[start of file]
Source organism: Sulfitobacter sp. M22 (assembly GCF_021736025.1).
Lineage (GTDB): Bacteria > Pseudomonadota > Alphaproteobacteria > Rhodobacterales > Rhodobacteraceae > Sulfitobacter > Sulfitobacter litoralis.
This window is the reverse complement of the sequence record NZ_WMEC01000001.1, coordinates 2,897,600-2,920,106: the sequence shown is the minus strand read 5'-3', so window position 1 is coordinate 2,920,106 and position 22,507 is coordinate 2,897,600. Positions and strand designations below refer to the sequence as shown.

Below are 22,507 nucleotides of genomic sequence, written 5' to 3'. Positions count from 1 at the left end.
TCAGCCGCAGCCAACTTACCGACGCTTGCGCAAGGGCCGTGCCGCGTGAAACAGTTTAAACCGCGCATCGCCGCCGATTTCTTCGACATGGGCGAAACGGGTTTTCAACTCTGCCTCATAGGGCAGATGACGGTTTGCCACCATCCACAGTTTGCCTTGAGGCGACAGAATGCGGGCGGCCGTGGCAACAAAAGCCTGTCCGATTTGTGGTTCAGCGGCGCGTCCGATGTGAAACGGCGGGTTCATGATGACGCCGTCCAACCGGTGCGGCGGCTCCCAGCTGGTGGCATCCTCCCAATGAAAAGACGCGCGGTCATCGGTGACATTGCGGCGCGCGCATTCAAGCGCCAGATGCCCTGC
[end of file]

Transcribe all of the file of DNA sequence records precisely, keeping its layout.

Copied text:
Source organism: Sulfitobacter sp. M22 (assembly GCF_021736025.1).
Lineage (GTDB): Bacteria > Pseudomonadota > Alphaproteobacteria > Rhodobacterales > Rhodobacteraceae > Sulfitobacter > Sulfitobacter litoralis.
This window is the reverse complement of the sequence record NZ_WMEC01000001.1, coordinates 2,897,600-2,920,106: the sequence shown is the minus strand read 5'-3', so window position 1 is coordinate 2,920,106 and position 22,507 is coordinate 2,897,600. Positions and strand designations below refer to the sequence as shown.

Below are 22,507 nucleotides of genomic sequence, written 5' to 3'. Positions count from 1 at the left end.
TCAGCCGCAGCCAACTTACCGACGCTTGCGCAAGGGCCGTGCCGCGTGAAACAGTTTAAACCGCGCATCGCCGCCGATTTCTTCGACATGGGCGAAACGGGTTTTCAACTCTGCCTCATAGGGCAGATGACGGTTTGCCACCATCCACAGTTTGCCTTGAGGCGACAGAATGCGGGCGGCCGTGGCAACAAAAGCCTGTCCGATTTGTGGTTCAGCGGCGCGTCCGATGTGAAACGGCGGGTTCATGATGACGCCGTCCAACCGGTGCGGCGGCTCCCAGCTGGTGGCATCCTCCCAATGAAAAGACGCGCGGTCATCGGTGACATTGCGGCGCGCGCATTCAAGCGCCAGATGCCCTGC